Closing in on completion with the new Plague Marines

I know it’s been a while, again! But I’m back with an update. Real life and some other distractions have continued to make working on my Plague Marines a challenge, but I’ve kept the ball moving forward on them. I haven’t posted any in-progress shots of these guys, unfortunately. They did make an appearance in a previous post, though. Working on these new Plague Marines has been fun, but also a bit challenging. The models are loaded with detail, so it takes me a lot longer to paint each one, even when I’m using short cuts. The current Chaos Space Marine line troops just don’t have as much “decoration,” so to speak, so painting them is much easier. The total color palette isn’t that varied on those models. Or rather, it doesn’t have to be. With the new Plague Marines I have to make more conscious decisions on what colors to use, because the decorations aren’t just extra trim and spikes. Now there are tentacles, trophies, blight grenades, exposed mutated skin, mutated armor, and all the like. You can’t just paint all that stuff green and think it’ll look interesting on the tabletop.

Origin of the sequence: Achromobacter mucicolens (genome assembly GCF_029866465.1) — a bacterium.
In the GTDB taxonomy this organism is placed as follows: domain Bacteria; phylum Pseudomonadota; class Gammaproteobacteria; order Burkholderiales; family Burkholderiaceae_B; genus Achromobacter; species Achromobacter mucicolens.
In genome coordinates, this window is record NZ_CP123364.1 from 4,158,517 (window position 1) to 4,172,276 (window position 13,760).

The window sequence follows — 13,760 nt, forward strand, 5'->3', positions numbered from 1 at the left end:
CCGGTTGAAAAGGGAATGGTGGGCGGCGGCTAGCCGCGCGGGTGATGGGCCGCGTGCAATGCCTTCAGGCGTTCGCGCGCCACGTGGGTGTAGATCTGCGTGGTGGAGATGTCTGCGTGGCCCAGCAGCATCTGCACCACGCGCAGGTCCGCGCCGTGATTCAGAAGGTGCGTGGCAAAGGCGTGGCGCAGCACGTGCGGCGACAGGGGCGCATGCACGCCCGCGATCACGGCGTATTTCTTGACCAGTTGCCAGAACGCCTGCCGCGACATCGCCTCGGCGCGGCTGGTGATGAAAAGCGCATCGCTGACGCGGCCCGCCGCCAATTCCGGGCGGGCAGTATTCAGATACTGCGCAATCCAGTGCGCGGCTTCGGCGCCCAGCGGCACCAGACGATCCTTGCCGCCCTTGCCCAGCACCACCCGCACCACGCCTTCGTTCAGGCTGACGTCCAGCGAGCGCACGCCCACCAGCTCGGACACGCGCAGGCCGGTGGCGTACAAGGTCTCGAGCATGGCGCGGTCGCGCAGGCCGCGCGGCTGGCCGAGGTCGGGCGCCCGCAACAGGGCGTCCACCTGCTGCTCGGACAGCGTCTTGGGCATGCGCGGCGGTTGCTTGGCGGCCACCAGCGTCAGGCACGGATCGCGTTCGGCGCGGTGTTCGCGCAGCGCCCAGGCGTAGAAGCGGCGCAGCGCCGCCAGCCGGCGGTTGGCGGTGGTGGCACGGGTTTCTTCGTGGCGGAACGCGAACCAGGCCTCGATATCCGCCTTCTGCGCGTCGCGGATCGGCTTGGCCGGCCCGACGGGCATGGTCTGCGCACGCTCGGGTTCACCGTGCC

Plague Marines squad, working on highlights

So as you can see above, I’ve gone through the base coats and through most of the highlights. The fellas on the left are actually done with everything. The last thing I did on them was the green armor highlights. The rest of the squad on the right has yet to have those green armor highlights.

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Considering the new Plague Marines

Over the holidays, I grabbed one of the new boxes of Plague Marines to add to my growing collection of plastic Plague Marines. While I had initially resisted the temptation, I think I am going to slowly move all my Death Guard Plague Marine models over from metal to plastic. I’ve already built the squad from the Dark Imperium Box and I nearly have them all painted up. I also got the First Strike box. That means I have quite a few of the Easy-to-Build variety of Plague Marines. I wanted to see what the new multi-part models looked like.

New Plague Marines